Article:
He went down to Capernaum, a village in Galilee. He was teaching the people on the Sabbath. They were surprised and impressed—his teaching was so forthright, so confident, so authoritative, not the quibbling and quoting they were used to.
In the meeting place that day there was a man demonically disturbed. He screamed, "Ho! What business do you have here with us, Jesus? Nazarene! I know what you're up to. You're the Holy One of God and you've come to destroy us!"
Jesus shut him up: "Quiet! Get out of him!" The demonic spirit threw the man down in front of them all and left. The demon didn't hurt him.
That set everyone back on their heels, whispering and wondering, "What's going on here? Someone whose words make things happen? Someone who orders demonic spirits to get out and they go?" Jesus was the talk of the town.
It’s so easy to get caught up in the exciting stuff like driving out demons that we miss the mundane but ever more powerful stuff.
Did you catch the way this story opens up? Jesus’ teaching was described like this, “his teaching was so forthright, so confident, so authoritative, not the quibbling and quoting they were used to.” This is one of those things that I think we read over and past too quickly. Can we let that sink in for a moment?
Jesus taught in a way that was so different from the religion scholars and religious elite that the people were left “surprised and impressed.”
Yesterday I was listening to a podcast and the host was talking about how so many religious folks are building their careers and cash base on the back of tribalism. You have the traditionalists and the progressives both entrenching and using the other as a foil. The hosts of podcasts, the authors of blogs, and the social media personas use this pervasive tribalism to build their platforms and to earn a living.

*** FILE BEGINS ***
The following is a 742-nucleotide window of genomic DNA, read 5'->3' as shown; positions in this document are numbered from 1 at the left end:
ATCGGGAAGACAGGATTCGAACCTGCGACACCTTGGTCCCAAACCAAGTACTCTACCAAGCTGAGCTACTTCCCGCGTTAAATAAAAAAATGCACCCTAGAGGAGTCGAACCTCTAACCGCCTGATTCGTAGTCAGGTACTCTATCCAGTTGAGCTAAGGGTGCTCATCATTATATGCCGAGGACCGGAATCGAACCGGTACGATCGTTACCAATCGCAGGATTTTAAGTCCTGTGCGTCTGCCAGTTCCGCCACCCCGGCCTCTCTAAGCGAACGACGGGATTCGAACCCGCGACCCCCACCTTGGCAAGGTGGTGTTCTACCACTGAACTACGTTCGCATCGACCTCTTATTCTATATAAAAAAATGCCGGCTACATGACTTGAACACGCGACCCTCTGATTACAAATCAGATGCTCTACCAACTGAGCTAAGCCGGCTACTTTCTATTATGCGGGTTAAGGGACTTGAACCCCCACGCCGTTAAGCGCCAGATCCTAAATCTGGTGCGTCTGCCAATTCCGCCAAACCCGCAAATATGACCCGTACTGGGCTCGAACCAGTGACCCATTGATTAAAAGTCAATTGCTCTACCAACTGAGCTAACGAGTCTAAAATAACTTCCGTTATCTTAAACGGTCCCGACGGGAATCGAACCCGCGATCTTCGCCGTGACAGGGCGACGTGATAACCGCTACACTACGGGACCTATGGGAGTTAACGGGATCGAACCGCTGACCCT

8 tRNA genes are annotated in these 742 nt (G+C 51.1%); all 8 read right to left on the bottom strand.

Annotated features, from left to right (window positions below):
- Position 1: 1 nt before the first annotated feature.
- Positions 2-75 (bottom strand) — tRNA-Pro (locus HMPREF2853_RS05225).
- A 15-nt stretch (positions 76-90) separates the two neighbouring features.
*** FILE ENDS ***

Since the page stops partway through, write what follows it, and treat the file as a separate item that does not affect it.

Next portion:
It appears that very little reflects the kind of teaching that Jesus was doing. This teaching that avoided “quibbling and quoting.” Peterson here is expounding on the word that is simply translated as “authority” in most English translations. He’s trying to help us see and understand what “authority” means. When someone teaches with authority they don’t need a foil. They don’t need an “other.” Their words simply stand on their own and hang there in the air and they have some sort of power about them.
As someone who uses words for a living, I can’t tell you how hard this is to do. When you embrace an enemy and use them you get more clicks, you get more shares, you get more “juice.” Why? Because you are able to tap into the tribalism that is part of our nature.
A person that I have grown to admire from a distance through his work as a podcaster is a man named, Justin Giboney. He’s an Atlanta lawyer, former college athlete, and now runs a non-profit called, The And Campaign. Something he talks about is how we need something like sports tribalism because it scratches an itch in a harmless way (I’m paraphrasing my own understanding, in a number of podcast episodes he more eloquently lays out this idea), whereas tribalism that creeps into our religion or politics is harmful.
I am really working at becoming a better listener so that when I speak I can do so in a way that is more similar to Jesus’. The older I get the more I realize that listening is arguably the key to successful communicating. I desperately want to move past “quibbling and quoting” to something more akin to forthrightness, confidence, and authority. I want to speak more like Jesus did. I want my words to do something.